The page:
Insects have not traditionally been considered an option in North America and Europe, even though they have been a crowd favourite for the 2bn people who eat them elsewhere.
Is this rational?
“Six-legged livestock” are the easiest animal protein to farm. They are packed with great nutritional properties, are highly sustainable and are unlikely to transmit diseases to humans.
Entrepreneurs have increasingly become aware of this oversight as they begin to process insects into food: cookies, chips, energy bars and of course cricket flour, which is the most common staple in the new edible insect market. These are often small companies founded by young, motivated people, convinced of the economic feasibility—and ecological advantage—of edible insects.
There are now more than 150 start-ups passionately committed to creating a whole new food sector. Most of them listed in the BugsFeed directory.
But food corporations are waiting, puzzled by this unexpected phenomenon and worried by the risks posed by the polarising idea of munching worms or spiders. Still, the media loves the concept.
A non-exhaustive search shows that edible insects appear in hundreds of recent articles in the English-language professional media. The investors love it, too: "entopreneurs" have raised significant amounts of money from crowdfunding campaigns or with venture capitalists.
Exo received US$1.2m, and that was just at the seed round; at Series A, around US$4m was added by AccelFoods and others. Mark Zuckerberg’s family funded Tiny Farms with an undisclosed amount.
What about Asia-Pacific? Australia and Vietnam feature a couple of start-ups each, while Thailand is the motherland of edible insects and the largest producer of crickets.
Crickets are the easiest insect to be reared and also the most likely to be accepted by consumers. In Pinocchio, Jiminy Cricket was the savvy sidekick, and in general this insect looks more like a nice land shrimp than a filthy monster.
In Thailand, crickets are reared by 20,000 farms with roughly 7,500 tonnes consumed per year, usually as a spicy fried snack. Recently the country has seen the birth of companies like Sahakhun Bug Farm, Eco Insect Farming and Bugsolutely (my company), joining the established Thailand Unique and transforming crickets into cricket flour, pasta and candies.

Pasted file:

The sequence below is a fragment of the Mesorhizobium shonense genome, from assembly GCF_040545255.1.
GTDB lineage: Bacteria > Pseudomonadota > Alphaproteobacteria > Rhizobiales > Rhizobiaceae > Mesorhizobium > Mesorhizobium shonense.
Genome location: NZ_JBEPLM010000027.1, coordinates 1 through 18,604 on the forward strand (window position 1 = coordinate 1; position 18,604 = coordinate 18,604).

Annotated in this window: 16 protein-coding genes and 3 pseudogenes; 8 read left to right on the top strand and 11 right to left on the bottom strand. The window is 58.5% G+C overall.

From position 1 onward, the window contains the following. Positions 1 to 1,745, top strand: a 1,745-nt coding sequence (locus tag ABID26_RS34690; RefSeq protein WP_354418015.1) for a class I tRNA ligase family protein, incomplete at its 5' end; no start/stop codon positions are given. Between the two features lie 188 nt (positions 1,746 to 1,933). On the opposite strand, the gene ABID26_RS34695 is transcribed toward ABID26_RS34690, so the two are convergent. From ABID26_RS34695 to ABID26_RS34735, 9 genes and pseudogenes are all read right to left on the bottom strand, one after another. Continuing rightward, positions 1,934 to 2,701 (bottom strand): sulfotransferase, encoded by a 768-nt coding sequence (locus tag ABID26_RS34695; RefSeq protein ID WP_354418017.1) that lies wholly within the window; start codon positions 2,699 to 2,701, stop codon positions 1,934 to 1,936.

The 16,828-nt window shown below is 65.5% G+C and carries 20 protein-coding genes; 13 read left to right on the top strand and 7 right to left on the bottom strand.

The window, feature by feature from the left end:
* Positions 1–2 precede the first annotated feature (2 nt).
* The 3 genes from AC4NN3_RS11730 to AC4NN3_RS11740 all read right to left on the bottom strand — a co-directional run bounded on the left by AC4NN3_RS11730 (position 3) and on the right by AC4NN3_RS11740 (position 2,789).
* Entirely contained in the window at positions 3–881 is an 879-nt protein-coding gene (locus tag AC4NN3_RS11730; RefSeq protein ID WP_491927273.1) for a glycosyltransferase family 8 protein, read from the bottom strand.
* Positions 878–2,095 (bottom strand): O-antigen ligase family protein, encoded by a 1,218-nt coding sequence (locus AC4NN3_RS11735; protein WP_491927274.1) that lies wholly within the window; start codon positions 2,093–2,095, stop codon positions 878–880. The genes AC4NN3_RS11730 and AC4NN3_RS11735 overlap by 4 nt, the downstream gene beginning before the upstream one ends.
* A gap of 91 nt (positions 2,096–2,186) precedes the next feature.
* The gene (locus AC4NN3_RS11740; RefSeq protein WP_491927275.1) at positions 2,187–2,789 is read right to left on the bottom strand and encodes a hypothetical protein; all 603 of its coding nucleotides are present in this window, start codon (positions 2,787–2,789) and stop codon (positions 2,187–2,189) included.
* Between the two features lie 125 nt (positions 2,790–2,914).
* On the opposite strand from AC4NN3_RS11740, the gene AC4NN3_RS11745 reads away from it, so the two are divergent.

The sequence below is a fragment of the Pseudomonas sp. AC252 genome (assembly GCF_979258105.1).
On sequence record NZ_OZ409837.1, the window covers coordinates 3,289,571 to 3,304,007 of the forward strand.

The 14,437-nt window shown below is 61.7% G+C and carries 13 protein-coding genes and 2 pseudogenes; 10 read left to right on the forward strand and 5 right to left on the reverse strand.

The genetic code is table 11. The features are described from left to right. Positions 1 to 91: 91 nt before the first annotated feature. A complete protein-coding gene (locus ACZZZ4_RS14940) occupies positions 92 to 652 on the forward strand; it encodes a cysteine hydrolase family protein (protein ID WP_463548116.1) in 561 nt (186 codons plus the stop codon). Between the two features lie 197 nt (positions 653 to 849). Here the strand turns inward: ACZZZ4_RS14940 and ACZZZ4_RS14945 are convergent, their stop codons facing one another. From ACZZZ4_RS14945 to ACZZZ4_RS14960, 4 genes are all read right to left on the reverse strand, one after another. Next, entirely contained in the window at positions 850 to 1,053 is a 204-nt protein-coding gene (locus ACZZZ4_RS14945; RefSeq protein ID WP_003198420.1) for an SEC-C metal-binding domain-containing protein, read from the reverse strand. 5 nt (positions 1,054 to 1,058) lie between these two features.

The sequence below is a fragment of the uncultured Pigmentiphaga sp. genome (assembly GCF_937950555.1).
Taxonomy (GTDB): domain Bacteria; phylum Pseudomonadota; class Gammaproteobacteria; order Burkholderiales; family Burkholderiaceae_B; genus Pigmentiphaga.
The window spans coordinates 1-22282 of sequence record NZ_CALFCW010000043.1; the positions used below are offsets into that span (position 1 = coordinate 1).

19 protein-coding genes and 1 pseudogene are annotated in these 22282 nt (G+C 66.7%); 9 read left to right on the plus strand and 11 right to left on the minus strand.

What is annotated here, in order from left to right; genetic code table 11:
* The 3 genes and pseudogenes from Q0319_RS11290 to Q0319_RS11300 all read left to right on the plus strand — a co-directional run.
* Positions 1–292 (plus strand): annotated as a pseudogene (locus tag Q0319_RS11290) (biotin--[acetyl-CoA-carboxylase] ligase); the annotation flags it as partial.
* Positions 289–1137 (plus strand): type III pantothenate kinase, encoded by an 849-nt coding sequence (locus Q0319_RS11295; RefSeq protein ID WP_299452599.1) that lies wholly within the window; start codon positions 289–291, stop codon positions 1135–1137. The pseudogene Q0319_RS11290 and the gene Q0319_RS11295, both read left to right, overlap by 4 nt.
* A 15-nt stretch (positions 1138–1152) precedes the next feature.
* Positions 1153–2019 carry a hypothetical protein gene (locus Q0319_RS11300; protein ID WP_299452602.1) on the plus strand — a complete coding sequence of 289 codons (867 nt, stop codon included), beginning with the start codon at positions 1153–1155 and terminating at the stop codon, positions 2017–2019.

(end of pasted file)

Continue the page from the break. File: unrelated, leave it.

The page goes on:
Could this be the next big thing in food? The market has abundant room for it. Alternative protein sources are predicted to claim up to one-third of the protein market by 2054, affecting agriculture, food technology and food products, according to Lux Research.
In October 2015, the European Parliament introduced a fast-track for the approval of novel food from January 2018. This decision was explicitly due to the acknowledgment that bugs should be on the table. Without such regulations, government agencies are left in a grey area.
The US FDA and Canadian authorities already accept edible insects, if they are raised for human consumption, while most EU countries will wait for the 2018 ruling. In this context, North America is gaining a competitive advantage, and start-ups are not scared to invest there.
The question still remains, though: how can we finally get western people to think of bugs as mainstream food?
There are two answers. The first is for insect manufacturers to persevere. It took many years for raw fish to defeat its western bafflement and the “yuck” effect, and for eating sushi to seen as normal behaviour.
The second is to hide the insects, as usually happens with the other land animals. Westerners cannot accept seeing the head of a rabbit or chicken feet served at their tables. Meat is almost always disguised in a way that the animal is not recognisable and the end result does not look the live version it once was. By following this lead, edible insect foods may find their way into acceptance quite quickly.
Does this sound too optimistic? Belgian researchers from the University of Lieges asked people what they thought, and the conclusion was: “Insects are ready to become a common food ingredient among Western European populations”.
Results from a sample of 2,000 British consumers interviewed by Canadean, a market research company, suggested that 35% were prepared to try processed insect food, and 46% would sample insect-based protein bars.
In America, Blueshift Research found that nearly one-third of respondents to a survey said they were likely to buy an insect-based product (a number that is increasing month after month). Blueshift has also put insect-eating on its list of most interesting food trends, along with gluten-free items and heathy living. It mostly appeals to those aged 30-44, and to people who earn between US$25,000 and US$49,999, or more than US$150,000.
Another survey, by New Nutrition Business, highlights the difference between seeing a whole insect and eating a product which integrates the bugs, usually as a powder, with consistent results: the less the product resembles a bug, the better.
“Once the comprehensible apprehension towards eating insects has been overcome, the potential for such a valuable and easy-to-produce protein is endless,” says Ana Day, founder of 4Ento, a key international online reference for information in the edible insect landscape.
“Educating people is the key to ignite the spark that will fuel an entire new food industry. And this food industry is not only beneficial from an economic standpoint. It will also be a great contribution to help rescue our endangered planet.”